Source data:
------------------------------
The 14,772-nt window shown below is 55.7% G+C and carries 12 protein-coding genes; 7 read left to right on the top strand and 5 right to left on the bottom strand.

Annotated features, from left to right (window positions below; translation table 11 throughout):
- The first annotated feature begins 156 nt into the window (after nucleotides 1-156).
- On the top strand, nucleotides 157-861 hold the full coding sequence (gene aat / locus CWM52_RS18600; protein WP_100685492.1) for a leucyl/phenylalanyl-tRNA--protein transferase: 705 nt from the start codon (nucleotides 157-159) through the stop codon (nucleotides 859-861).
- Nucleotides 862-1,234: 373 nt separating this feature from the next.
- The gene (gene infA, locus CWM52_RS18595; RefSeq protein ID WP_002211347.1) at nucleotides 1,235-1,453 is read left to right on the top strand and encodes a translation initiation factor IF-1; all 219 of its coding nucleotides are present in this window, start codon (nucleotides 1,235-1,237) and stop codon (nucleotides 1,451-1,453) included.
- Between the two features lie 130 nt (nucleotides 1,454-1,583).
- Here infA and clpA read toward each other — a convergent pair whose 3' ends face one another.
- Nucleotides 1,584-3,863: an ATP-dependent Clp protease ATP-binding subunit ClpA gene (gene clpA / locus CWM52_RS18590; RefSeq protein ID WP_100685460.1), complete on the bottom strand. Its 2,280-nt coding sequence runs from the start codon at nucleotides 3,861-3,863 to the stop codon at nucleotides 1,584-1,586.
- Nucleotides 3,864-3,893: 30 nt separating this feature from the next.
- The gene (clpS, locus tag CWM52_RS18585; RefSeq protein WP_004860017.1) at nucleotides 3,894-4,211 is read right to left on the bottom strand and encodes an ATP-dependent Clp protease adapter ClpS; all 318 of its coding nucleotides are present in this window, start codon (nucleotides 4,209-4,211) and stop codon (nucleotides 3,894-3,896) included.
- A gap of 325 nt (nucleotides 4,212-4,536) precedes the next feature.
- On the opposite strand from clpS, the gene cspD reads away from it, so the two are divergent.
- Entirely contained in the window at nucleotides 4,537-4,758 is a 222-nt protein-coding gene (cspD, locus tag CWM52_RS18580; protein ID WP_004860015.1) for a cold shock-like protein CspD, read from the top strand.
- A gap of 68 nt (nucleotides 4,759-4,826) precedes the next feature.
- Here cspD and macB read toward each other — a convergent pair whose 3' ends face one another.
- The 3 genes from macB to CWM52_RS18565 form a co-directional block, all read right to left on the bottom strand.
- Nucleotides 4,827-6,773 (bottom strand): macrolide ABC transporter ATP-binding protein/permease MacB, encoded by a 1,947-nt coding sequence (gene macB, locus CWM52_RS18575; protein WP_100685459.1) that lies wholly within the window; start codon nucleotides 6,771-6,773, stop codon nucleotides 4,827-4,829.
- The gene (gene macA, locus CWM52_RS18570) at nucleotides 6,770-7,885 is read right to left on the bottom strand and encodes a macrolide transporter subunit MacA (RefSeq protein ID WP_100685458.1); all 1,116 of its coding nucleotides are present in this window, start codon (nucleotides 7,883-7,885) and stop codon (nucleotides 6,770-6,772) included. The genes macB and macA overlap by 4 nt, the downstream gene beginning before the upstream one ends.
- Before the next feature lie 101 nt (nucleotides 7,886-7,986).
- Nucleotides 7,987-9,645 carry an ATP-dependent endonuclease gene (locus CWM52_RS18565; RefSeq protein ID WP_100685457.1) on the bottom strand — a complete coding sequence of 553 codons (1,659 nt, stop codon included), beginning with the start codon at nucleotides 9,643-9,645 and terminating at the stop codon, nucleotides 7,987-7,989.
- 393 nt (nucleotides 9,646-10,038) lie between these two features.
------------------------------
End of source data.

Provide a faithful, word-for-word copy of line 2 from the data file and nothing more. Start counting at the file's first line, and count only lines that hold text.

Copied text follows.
Annotated features, from left to right (window positions below; translation table 11 throughout):